First Things First

I frequently hear moms sharing how they are frustrated with homeschooling. I totally get it. We have been doing this for 20 years so far (eight kids), and I’m not going to lie. It can be HARD.

Often, you finally find a good groove and before you know it, things are bumpy again. Even downright crazy. I sometimes have visions of waving to my children as they ride away in the yellow school bus leaving me to a quiet home and my own thoughts. Let someone else deal with figuring all this school stuff out!

HHM First Things First

But I know myself. That would last maybe a week, and I would hate not having those days with our kids. Not being part of what they are learning and just BEING together.

I’ve learned that there is an ebb and flow to homeschooling, and it can get hard for a myriad of reasons: sometimes our curriculum isn’t working, or maybe we are in a challenging season of life (pregnancy, death, move, job change, marriage struggles). Sometimes we are expecting too much out of our children too soon. Often we are expecting too much of ourselves.

I have noticed that when we are having a string of bad days, after wading through the mess in my head, there is often one thing that it comes down to: unruly children and unkept boundaries.

If I really stop and think about it, more often than not, I have been distracted for one reason or another, and I have unknowingly slacked off in staying on a routine of checking the kids’ work (chores and book work), giving them too much freedom and not enough responsibility, letting them be disrespectful, not helping them resolve conflicts properly between each other, and so on.

Here’s the deal: kids learn best within boundaries. They are most creative within boundaries. Boundaries are an important part of helping a child feel secure. And those boundaries need to be consistent, or things get thrown off kilter.

As moms….as homeschooling moms, we need to often take an account of how we are doing at providing secure, consistent boundaries in our homes. We can have the smartest kid in town, but if he/she is lacking in discipline and character, we can still raise a fool. So don’t be afraid to let character training and boundary setting trump schoolwork any day.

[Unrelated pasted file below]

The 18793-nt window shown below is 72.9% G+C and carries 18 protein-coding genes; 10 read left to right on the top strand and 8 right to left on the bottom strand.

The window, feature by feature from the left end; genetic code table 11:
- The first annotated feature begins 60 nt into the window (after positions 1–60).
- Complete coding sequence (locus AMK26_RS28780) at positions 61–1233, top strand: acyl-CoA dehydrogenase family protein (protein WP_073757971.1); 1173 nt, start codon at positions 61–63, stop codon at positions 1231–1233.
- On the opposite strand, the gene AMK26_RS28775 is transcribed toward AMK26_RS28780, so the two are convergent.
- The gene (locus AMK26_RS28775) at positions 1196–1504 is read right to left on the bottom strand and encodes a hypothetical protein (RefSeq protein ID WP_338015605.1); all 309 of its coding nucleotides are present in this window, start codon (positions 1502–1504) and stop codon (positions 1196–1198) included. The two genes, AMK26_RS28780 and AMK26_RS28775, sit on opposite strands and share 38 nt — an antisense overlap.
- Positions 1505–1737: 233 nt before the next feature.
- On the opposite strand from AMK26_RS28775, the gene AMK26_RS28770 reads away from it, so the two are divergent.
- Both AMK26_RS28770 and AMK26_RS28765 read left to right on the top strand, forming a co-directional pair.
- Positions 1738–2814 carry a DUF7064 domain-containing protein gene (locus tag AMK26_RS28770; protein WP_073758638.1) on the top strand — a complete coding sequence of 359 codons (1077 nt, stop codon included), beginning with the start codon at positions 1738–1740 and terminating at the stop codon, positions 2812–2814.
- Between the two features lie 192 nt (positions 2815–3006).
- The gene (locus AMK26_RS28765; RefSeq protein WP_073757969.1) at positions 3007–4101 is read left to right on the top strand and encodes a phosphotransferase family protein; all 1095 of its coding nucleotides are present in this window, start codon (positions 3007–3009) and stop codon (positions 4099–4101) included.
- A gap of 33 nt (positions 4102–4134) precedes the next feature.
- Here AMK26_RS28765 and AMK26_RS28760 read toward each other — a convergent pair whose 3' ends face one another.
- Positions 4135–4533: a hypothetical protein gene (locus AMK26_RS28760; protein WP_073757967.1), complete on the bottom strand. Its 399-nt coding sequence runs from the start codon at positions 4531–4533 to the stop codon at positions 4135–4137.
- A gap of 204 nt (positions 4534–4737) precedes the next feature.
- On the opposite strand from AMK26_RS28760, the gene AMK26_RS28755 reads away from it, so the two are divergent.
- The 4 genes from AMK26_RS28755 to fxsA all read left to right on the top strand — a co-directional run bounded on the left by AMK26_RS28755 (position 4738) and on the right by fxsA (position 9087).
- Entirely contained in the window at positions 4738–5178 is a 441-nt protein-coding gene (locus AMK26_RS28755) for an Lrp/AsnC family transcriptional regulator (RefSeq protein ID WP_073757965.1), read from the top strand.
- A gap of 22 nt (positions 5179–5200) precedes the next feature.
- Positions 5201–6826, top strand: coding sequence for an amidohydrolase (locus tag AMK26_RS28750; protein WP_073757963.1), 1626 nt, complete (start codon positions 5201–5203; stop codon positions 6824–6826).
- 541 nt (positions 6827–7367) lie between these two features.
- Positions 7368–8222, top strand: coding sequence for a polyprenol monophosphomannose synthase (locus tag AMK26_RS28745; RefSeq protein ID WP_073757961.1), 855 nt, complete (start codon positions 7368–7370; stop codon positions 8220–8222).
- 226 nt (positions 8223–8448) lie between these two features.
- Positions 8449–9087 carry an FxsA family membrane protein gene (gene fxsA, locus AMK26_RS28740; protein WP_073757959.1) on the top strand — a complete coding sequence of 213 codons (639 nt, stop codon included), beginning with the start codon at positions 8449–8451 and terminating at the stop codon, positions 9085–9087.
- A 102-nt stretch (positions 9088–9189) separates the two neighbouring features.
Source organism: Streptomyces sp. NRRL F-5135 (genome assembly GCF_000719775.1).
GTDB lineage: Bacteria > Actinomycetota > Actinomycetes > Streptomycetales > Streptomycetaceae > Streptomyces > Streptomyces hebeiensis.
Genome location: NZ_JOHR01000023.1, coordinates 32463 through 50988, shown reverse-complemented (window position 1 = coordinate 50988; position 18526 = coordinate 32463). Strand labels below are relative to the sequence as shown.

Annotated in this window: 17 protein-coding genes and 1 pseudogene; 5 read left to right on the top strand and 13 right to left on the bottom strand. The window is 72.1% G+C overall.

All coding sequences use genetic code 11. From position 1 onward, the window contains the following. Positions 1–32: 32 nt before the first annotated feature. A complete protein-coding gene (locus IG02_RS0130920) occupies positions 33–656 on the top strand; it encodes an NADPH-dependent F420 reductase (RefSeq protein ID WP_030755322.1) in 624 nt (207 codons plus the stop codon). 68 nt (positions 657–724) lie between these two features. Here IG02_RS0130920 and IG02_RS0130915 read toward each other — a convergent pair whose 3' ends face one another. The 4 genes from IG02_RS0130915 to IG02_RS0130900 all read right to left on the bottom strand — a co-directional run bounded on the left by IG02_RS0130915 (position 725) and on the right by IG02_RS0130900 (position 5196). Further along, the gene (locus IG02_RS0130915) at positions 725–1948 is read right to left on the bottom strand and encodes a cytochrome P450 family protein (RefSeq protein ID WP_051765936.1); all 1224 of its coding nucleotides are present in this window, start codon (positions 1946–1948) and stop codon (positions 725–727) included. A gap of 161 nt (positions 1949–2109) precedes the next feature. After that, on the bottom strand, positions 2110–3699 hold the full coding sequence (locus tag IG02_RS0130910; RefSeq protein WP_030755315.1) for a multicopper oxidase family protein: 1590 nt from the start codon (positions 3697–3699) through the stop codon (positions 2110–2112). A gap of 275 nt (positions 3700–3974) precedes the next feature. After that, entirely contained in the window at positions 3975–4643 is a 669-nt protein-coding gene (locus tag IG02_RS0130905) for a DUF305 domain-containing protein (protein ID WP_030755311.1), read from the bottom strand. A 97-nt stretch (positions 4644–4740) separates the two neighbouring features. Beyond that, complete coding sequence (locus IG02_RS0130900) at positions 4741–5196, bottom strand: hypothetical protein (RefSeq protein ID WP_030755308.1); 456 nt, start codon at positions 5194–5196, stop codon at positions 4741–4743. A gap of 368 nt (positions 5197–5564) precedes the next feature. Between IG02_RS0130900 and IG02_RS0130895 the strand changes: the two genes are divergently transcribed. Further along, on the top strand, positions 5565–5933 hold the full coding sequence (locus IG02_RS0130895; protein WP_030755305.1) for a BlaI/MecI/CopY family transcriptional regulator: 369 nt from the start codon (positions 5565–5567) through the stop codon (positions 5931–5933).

We want our kids to be well educated, but more importantly we want them to be wise.

Remember to keep first things first.

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  1. Yes, yes, and yes! It’s so encouraging to read your words. There are many days (ok, most days) I doubt myself. I wonder if I would be a better mom and homemaker if my kids were going to public school but it would just break my heart to not be with them. I know for certain that I’m doing what I’m meant to be doing by educating them at home. And you’re right, keeping those boundaries and disciplines on track brings so much peace in the home. I think I’m doing myself a favor by giving myself a “break” – hiding out for a minute for some mommy time while the kids work things out on their own. But nope, all it does is bring chaos! Thanks for your encouragement to focus on the most important things!

  2. Thank you for sharing. I totally agree . I want to build character and value while homeschooling. Do you have any recommendations on a book I can follow as points of discussions for this. Normally I would point out character lessons as they come uo. But being that my son is homeschool ed, they don’t come up as much.

    1. Hi Cynthia,
      There are many good books out there on character, but my go to is the Bible. Proverbs in particular has great word pictures of foolishness and wisdom and what they look like. I also love a few books directed toward boys. They are Boyhood and Beyond, Created for Work and Practical Happiness, and Everyday Battles all by Bob Schultz It’s great that you bring up character issues as they come up! Sometimes watching other’s mistakes is a great point of discussion as well!
      I hope this is helpful!

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